# Plotly - Adding Buttons Dropdown

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Plotly provides high degree of interactivity by use of different controls on the plotting area – such as buttons, dropdowns and sliders etc. These controls are incorporated with updatemenu attribute of the plot layout. You can add button and its behaviour by specifying the method to be called.

There are four possible methods that can be associated with a button as follows −

• restyle − modify data or data attributes

• relayout − modify layout attributes

• update − modify data and layout attributes

• animate − start or pause an animation

The restyle method should be used when modifying the data and data attributes of the graph. In the following example, two buttons are added by Updatemenu() method to the layout with restyle method.

go.layout.Updatemenu(
type = "buttons",
direction = "left",
buttons = list([
dict(args = ["type", "box"], label = "Box", method = "restyle"),
dict(args = ["type", "violin"], label = "Violin", method = "restyle" )]
))


Value of type property is buttons by default. To render a dropdown list of buttons, change type to dropdown. A Box trace added to Figure object before updating its layout as above. The complete code that renders boxplot and violin plot depending on button clicked, is as follows −

import plotly.graph_objs as go
fig = go.Figure()
fig.add_trace(go.Box(y = [1140,1460,489,594,502,508,370,200]))
fig.layout.update(
updatemenus = [
go.layout.Updatemenu(
type = "buttons", direction = "left", buttons=list(
[
dict(args = ["type", "box"], label = "Box", method = "restyle"),
dict(args = ["type", "violin"], label = "Violin", method = "restyle")
]
),
pad = {"r": 2, "t": 2},
showactive = True,
x = 0.11,
xanchor = "left",
y = 1.1,
yanchor = "top"
),
]
)
iplot(fig)


The output of the code is given below −

Click on Violin button to display corresponding Violin plot.

As mentioned above, value of type key in Updatemenu() method is assigned dropdown to display dropdown list of buttons. The plot appears as below −

The update method should be used when modifying the data and layout sections of the graph. Following example demonstrates how to update and which traces are displayed while simultaneously updating layout attributes, such as, the chart title. Two Scatter traces corresponding to sine and cos wave are added to Figure object. The trace with visible attribute as True will be displayed on the plot and other traces will be hidden.

import numpy as np
import math #needed for definition of pi

xpoints = np.arange(0, math.pi*2, 0.05)
y1 = np.sin(xpoints)
y2 = np.cos(xpoints)
fig = go.Figure()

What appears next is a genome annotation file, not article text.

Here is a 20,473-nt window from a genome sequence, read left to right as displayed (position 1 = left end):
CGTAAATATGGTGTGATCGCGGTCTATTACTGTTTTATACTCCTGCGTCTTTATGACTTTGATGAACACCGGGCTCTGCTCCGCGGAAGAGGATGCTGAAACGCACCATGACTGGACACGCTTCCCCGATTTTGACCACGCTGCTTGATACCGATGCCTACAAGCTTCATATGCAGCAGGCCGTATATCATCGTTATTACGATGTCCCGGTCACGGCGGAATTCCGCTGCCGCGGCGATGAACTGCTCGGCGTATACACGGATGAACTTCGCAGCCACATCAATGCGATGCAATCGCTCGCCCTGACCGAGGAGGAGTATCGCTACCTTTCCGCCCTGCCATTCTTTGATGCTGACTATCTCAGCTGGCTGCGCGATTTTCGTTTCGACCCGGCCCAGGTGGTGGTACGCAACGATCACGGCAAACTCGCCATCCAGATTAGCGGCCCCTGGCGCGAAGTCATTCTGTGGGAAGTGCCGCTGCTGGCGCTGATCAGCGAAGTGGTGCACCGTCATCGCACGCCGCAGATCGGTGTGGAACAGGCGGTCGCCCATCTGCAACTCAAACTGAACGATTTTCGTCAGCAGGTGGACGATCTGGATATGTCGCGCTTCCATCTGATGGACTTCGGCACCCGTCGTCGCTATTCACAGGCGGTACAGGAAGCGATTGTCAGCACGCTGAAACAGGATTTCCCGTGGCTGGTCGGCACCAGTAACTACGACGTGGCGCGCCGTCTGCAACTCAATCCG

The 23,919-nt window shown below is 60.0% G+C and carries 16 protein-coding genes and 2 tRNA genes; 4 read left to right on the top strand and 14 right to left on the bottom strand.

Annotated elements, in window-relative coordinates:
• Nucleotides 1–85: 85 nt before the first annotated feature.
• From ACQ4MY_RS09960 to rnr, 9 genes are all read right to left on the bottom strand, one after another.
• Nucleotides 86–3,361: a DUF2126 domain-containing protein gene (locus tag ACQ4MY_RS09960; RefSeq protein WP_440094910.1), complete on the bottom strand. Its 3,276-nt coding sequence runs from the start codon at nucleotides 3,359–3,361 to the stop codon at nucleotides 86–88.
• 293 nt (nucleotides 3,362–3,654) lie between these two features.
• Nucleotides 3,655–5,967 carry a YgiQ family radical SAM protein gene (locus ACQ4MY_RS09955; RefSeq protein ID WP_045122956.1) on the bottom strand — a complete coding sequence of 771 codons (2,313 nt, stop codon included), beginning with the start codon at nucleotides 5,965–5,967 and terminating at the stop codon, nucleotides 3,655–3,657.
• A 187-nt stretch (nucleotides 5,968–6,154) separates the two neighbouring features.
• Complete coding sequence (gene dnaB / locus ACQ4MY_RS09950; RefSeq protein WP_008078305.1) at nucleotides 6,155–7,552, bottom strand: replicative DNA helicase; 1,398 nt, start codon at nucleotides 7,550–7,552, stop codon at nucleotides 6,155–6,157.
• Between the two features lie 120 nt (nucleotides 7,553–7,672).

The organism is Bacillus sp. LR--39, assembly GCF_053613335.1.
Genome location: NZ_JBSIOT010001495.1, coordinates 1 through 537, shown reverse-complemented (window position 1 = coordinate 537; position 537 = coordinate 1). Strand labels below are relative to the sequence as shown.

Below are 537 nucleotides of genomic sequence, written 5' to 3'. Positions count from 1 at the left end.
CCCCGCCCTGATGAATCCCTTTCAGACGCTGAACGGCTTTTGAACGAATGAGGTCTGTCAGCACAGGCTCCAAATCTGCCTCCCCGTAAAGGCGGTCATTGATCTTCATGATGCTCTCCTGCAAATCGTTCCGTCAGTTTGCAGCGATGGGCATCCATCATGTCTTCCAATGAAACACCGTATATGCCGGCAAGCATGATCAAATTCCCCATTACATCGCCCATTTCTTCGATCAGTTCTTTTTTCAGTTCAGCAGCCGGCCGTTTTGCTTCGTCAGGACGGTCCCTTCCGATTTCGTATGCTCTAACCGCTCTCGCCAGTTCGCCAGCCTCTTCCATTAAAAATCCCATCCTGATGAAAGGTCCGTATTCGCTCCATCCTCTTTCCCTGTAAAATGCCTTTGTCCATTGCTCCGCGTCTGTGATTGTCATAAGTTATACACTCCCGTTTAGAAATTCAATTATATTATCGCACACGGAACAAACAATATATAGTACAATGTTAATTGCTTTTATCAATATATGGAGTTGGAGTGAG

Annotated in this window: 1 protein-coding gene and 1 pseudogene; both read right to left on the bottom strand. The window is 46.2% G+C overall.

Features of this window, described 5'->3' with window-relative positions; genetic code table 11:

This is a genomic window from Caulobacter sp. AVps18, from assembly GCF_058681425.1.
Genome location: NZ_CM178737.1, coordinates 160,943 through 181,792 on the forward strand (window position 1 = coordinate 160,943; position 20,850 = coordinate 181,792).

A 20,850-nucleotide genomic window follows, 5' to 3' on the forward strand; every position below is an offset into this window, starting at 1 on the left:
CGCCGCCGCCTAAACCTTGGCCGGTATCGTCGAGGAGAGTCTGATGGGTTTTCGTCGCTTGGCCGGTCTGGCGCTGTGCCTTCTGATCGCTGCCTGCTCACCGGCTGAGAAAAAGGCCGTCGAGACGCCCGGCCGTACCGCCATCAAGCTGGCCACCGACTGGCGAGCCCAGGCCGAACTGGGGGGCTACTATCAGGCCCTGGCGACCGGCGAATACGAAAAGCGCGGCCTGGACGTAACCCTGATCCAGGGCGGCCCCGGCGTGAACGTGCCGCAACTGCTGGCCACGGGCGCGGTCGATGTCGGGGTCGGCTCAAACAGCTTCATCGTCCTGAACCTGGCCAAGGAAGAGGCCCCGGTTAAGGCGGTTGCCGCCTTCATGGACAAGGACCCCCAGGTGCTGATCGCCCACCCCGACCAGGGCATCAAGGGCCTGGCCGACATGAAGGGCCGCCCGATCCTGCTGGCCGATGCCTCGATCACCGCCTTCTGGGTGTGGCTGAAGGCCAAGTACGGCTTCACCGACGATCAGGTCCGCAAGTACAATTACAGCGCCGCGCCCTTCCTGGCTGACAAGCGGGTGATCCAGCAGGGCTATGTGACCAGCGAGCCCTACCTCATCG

# Add Traces
fig.add_trace(
go.Scatter(
x = xpoints, y = y1, name = 'Sine'
)
)
fig.add_trace(
go.Scatter(
x = xpoints, y = y2, name = 'cos'
)
)
fig.layout.update(
updatemenus = [
go.layout.Updatemenu(
type = "buttons", direction = "right", active = 0, x = 0.1, y = 1.2,
buttons = list(
[
dict(
label = "first", method = "update",
args = [{"visible": [True, False]},{"title": "Sine"} ]
),
dict(
label = "second", method = "update",
args = [{"visible": [False, True]},{"title": Cos"}]
)
]
)
)
]
)
iplot(fig)


Initially, Sine curve will be displayed. If clicked on second button, cos trace appears.

Note that chart title also updates accordingly.

In order to use animate method, we need to add one or more Frames to the Figure object. Along with data and layout, frames can be added as a key in a figure object. The frames key points to a list of figures, each of which will be cycled through when animation is triggered.

You can add, play and pause buttons to introduce animation in chart by adding an updatemenus array to the layout.

"updatemenus": [{
"type": "buttons", "buttons": [{
"label": "Your Label", "method": "animate", "args": [frames]
}]
}]


In the following example, a scatter curve trace is first plotted. Then add frames which is a list of 50 Frame objects, each representing a red marker on the curve. Note that the args attribute of button is set to None, due to which all frames are animated.

import numpy as np
t = np.linspace(-1, 1, 100)
x = t + t ** 2
y = t - t ** 2
xm = np.min(x) - 1.5
xM = np.max(x) + 1.5
ym = np.min(y) - 1.5
yM = np.max(y) + 1.5
N = 50
s = np.linspace(-1, 1, N)
#s = np.arange(0, math.pi*2, 0.1)
xx = s + s ** 2
yy = s - s ** 2
fig = go.Figure(
data = [
go.Scatter(x = x, y = y, mode = "lines", line = dict(width = 2, color = "blue")),
go.Scatter(x = x, y = y, mode = "lines", line = dict(width = 2, color = "blue"))
],
layout = go.Layout(
xaxis=dict(range=[xm, xM], autorange=False, zeroline=False),
yaxis=dict(range=[ym, yM], autorange=False, zeroline=False),
title_text="Moving marker on curve",
updatemenus=[
dict(type="buttons", buttons=[dict(label="Play", method="animate", args=[None])])
]
),
frames = [go.Frame(
data = [
go.Scatter(
x = [xx[k]], y = [yy[k]], mode = "markers", marker = dict(
color = "red", size = 10
)
)
]
)
for k in range(N)]
)
iplot(fig)


The output of the code is stated below −

The red marker will start moving along the curve on clicking play button.

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